On Sat 15 Nov 2.30pm I am talking about the history behind my new novel, The Viking Hostage. The novel is a weave of researched history and imagined stories. Half of the tale takes place on a Welsh island off the coast at Tenby in Pembrokeshire, a fictional mix of the real islands of Caldey and Skomer. The novel is set at the end of the 10th century when there is evidence of Viking raiding and trading on the Pembrokeshire coast and its islands.
Tenby Library, Greenhill Avenue, Tenby SA70 7LB. Free Admission. Tea and cake. 01834 843934. firstname.lastname@example.org
Went to Sant Pere del Burgal near Escalo in the Pyrenees a few days ago to see the 11th century frescos in the church by the Master of Pedret.
Below the Holy Family and the saints, Llucia de la Marca is represented. She was the Countess of Pallars Sobira and the sister of the heroine of my first novel, Almodis the Peaceweaver. The originals have been removed for safekeeping to MNAC Museum in Barcelona and the church has very good reproductions in their place. It was good to imagine them in situ and to see the situation of the monastery.
Also visited medieval tombstones in Tirvia which show the deceased persons’ occupations.
Watched two of Anna Rubio’s beautiful and moving dance films, one made during her Frontiers in Retreat residency in Latvia. She is working with sites – the valley and mountains here, or old neglected stone steps in Latvia, and with natural materials – sheeps fleece, leaves, water, and her dance has a quality of antiquity in the way it relates to the surrounding natural environment. She uses her moving body as a way to sensuously explore environments and uses ephemeral sculptural elements such as a wool web strung in trees that she danced within in one film.
Anna Rubio, Clarobscur. Violin: Christian Risgaard. Film: Quelic Berga.
Quelic Berga was working late nights to send material for his Frontiers in Retreat exhibition in Serbia which opened yesterday with work on dwindling bee populations and the spiralling patterns of nature. I walked round to Alendo with Quelic to help take pictures of his God/Google installation. Between the artists and curators that are coming into contact in the Frontiers in Retreat project, and the artworks being made and in process, we are starting to describe what the project is.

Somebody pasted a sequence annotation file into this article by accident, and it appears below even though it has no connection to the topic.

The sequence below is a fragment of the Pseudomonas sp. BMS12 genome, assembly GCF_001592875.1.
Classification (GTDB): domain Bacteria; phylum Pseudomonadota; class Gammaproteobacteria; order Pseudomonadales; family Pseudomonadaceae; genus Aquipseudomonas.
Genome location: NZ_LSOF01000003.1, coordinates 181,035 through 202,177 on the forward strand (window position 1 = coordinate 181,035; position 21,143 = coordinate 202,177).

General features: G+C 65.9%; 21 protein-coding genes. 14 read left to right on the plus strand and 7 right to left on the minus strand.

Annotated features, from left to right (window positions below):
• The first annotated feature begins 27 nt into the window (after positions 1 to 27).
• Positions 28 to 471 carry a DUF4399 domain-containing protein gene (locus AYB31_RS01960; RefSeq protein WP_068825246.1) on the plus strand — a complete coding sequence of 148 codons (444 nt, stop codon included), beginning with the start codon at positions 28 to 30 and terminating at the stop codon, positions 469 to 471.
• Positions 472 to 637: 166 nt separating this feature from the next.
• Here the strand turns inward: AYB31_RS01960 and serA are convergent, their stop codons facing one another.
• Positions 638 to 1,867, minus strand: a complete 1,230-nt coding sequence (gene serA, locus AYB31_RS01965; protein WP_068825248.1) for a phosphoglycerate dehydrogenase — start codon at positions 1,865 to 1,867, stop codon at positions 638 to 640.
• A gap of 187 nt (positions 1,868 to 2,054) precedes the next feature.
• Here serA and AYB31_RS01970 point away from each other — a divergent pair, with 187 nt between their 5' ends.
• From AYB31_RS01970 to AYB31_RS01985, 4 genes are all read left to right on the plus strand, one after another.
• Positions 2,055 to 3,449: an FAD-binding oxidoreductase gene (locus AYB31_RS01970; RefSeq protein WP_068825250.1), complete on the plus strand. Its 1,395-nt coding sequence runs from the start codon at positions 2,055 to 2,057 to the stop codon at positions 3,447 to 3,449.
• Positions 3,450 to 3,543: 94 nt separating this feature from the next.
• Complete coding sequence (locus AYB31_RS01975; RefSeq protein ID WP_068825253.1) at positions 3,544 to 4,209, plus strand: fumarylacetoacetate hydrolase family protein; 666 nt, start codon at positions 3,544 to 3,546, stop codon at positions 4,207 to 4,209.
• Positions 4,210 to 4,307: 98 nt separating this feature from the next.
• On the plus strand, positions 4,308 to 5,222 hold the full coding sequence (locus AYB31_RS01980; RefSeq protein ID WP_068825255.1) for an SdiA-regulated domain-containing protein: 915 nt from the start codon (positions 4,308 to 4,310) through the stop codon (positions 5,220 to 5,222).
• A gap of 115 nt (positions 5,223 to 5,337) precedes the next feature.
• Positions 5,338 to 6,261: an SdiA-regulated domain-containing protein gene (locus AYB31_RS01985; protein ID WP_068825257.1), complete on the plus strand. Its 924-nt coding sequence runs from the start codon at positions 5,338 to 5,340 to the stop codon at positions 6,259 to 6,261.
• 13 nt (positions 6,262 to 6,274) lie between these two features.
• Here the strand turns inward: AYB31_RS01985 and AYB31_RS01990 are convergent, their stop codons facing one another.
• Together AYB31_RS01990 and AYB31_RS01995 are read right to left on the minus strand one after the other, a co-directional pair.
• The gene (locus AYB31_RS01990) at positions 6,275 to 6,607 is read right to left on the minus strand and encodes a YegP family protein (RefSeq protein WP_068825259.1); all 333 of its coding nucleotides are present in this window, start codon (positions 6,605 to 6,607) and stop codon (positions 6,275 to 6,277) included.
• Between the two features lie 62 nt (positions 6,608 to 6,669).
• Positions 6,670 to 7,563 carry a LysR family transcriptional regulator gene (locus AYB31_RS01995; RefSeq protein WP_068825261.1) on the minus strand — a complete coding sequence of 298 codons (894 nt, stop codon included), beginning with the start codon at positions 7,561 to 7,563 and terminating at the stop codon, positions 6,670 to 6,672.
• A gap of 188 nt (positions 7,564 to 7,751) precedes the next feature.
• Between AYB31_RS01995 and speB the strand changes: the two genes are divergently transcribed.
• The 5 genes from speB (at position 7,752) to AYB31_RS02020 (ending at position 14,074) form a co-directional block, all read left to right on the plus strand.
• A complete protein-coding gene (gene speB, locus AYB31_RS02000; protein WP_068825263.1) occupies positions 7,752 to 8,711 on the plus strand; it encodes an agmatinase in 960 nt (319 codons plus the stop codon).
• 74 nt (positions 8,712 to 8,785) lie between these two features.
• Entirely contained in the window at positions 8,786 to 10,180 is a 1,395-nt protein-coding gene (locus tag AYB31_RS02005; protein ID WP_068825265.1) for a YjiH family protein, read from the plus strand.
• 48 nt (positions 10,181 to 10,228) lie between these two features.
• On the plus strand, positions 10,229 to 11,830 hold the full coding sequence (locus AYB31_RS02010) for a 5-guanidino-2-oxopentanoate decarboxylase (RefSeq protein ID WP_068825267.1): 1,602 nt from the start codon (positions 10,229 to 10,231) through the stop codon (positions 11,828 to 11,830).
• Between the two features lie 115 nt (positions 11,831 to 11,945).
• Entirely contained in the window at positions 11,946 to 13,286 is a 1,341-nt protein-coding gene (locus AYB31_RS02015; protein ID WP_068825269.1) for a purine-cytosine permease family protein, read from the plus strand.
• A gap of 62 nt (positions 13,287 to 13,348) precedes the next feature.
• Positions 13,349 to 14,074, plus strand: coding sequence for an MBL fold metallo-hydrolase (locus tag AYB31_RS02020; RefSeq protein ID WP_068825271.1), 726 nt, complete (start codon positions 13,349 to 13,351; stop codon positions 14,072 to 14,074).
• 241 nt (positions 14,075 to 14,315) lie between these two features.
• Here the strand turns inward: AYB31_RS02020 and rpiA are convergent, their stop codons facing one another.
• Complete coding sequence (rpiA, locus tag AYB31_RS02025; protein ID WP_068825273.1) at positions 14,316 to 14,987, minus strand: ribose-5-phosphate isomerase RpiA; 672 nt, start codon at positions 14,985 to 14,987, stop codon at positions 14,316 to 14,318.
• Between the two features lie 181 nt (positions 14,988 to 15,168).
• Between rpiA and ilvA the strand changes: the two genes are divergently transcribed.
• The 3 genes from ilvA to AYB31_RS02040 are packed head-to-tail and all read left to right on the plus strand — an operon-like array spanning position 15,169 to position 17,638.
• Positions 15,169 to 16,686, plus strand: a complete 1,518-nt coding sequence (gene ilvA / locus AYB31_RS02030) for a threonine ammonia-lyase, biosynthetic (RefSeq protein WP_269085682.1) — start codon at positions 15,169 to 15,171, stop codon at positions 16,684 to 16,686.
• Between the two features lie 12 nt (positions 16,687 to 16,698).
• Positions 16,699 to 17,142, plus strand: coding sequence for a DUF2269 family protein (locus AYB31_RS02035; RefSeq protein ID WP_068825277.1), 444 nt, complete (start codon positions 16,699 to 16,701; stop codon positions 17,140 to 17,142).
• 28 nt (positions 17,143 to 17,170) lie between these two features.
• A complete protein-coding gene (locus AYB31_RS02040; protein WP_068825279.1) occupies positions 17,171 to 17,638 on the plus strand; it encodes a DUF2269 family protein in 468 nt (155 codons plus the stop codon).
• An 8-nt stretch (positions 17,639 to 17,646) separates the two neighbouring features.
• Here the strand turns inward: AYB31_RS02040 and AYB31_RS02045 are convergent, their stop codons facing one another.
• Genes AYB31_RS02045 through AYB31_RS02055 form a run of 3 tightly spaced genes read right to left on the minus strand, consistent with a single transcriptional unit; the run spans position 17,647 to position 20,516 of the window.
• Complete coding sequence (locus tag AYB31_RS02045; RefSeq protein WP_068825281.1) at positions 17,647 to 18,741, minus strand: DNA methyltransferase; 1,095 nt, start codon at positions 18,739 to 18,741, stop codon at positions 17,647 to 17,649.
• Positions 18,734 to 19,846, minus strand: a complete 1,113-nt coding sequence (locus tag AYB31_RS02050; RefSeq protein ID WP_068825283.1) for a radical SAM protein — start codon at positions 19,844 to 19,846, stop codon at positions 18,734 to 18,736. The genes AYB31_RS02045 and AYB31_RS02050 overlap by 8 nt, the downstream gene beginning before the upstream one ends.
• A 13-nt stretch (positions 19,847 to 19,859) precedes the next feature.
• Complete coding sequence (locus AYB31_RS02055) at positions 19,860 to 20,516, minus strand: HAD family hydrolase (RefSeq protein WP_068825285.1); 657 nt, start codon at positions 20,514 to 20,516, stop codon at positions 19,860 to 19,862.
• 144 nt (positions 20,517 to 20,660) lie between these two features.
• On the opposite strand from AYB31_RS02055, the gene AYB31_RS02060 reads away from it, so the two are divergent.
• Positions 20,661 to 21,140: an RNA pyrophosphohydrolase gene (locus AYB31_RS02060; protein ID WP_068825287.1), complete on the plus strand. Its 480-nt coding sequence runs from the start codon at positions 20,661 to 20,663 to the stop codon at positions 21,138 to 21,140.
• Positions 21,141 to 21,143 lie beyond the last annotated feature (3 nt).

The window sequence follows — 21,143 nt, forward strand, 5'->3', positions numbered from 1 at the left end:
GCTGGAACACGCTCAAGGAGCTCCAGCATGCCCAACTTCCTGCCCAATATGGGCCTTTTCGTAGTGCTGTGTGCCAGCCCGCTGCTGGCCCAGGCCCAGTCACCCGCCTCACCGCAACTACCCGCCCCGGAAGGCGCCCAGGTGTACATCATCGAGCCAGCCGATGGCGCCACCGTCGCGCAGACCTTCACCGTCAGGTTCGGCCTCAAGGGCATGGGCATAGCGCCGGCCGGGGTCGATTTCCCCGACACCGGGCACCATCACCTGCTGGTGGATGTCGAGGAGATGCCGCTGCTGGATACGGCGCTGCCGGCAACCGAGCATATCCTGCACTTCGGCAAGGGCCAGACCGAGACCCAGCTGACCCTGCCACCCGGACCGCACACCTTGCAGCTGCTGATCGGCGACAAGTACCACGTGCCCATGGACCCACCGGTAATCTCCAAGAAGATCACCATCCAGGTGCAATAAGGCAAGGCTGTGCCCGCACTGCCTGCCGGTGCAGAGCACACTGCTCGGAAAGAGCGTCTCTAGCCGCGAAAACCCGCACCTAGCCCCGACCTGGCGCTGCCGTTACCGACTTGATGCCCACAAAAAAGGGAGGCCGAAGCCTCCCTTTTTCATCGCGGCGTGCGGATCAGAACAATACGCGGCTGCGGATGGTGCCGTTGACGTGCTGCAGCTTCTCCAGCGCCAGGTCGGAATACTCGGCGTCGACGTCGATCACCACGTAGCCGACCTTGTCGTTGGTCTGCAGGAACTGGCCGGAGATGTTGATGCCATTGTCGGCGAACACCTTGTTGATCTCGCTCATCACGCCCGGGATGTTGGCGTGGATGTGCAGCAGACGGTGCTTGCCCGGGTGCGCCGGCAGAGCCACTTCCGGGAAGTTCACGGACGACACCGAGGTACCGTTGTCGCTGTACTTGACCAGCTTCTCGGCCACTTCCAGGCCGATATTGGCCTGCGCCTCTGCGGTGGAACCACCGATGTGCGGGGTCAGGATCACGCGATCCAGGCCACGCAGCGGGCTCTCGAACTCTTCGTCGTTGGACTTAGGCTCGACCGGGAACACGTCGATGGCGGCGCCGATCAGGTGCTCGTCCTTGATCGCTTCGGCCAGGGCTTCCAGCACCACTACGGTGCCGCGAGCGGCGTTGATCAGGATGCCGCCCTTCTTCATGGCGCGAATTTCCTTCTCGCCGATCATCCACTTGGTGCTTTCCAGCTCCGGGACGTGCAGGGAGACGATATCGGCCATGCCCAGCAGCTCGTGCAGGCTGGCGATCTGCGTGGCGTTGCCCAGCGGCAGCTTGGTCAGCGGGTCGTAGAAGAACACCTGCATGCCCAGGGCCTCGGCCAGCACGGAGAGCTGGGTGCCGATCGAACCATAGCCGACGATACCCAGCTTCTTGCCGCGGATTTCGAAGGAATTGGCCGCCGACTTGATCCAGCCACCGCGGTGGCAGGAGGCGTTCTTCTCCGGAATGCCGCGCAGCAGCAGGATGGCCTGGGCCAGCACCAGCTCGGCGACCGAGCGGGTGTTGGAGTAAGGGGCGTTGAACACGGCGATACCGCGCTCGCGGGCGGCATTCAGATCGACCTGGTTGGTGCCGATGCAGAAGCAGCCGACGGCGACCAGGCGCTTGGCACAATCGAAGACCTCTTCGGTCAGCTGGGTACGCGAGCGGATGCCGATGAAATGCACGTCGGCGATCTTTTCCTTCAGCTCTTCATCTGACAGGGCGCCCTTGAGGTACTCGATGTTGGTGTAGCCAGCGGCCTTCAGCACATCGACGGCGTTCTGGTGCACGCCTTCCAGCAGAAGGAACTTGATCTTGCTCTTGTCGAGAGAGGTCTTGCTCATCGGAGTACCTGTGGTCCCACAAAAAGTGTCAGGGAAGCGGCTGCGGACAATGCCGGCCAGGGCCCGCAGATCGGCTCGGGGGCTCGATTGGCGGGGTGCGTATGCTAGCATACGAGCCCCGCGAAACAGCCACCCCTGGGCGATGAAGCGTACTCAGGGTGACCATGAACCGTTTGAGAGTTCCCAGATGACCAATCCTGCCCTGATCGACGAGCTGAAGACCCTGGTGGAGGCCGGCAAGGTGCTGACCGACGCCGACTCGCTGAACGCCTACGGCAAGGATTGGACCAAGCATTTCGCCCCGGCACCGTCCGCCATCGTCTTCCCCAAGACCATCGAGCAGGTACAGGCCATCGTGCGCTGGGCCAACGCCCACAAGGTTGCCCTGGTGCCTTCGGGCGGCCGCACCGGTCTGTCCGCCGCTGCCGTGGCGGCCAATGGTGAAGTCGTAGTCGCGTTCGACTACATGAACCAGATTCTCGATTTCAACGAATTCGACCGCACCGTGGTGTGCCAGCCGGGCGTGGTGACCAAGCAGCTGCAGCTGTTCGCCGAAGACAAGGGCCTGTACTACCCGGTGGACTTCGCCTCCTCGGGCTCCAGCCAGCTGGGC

A large herd of cream-coloured cows ambled through the village yesterday, with their white calves running to keep up besides them, and their herder behind with a long stick and the odd whistle. I guess they are moving to lower winter pastures. It’s good to see them when you hear their bells all the time and can’t always find them in the landscape. I heard that this place was known a long, long time ago as Moon Mountain. There is a story that the mountains are called the Pyrenees because of Hercules’ rape of Pyrene and her horrible death here, but I like to think it might be instead because of the fire of the sunsets, or the autumn blush.
The three artists in residence at Centre d’Art i Natura in Farrera, including myself, gave presentations on our work in progress to a local audience on Friday 24 Oct. The room was crowded and there was a very good dialogue with the people who came along. We are doing quite different things. Tuula Narhinen from Finland is flying a home-made kite camera rig to find a way to image the wind, and she has been creating a watercolour palette of the colours around us in the environment. Quelic Berga from Spain has been working on an installation about the environmental threat to the honeybee and a project using spirals for data visualisation of ecological information. I am working on a forthcoming book addressing art and geography called Remote Performances in Nature and Architecture and on two new novels – one historical set partly here in Farrera, and one future fiction concerning rising sea levels and drowned coastal settlements and infrastructure.
Woken this morning by a bird – a Great Tit – that had flown into the window and was panicking. Last week I had a Redstart in my bedroom in France. Living inside out or outside in. Listened to Arnau Obiols’ CD Projecte Pirene, making music with nature, which Quelic Berga lent to me. Another beautiful blue skies day. At the market in Sort, we talked with a man selling honey about the environmental problems being experienced now by bees. Planning to make a trip next week to the small church of Sant Pere del Burgal in Pallars Sobira, one hour away, where there are 11th century frescos of Llucia de la Marca, who was the Countess of Pallars Sobira and the sister of the heroine of my first novel, Almodis. I am trying to find out about mining iron, farming, food, medicine, here in the Pyrenees in the early middle ages. Writing requires immersion, continuity over some time, free from distraction, so it is very good to be here. This is all possible here.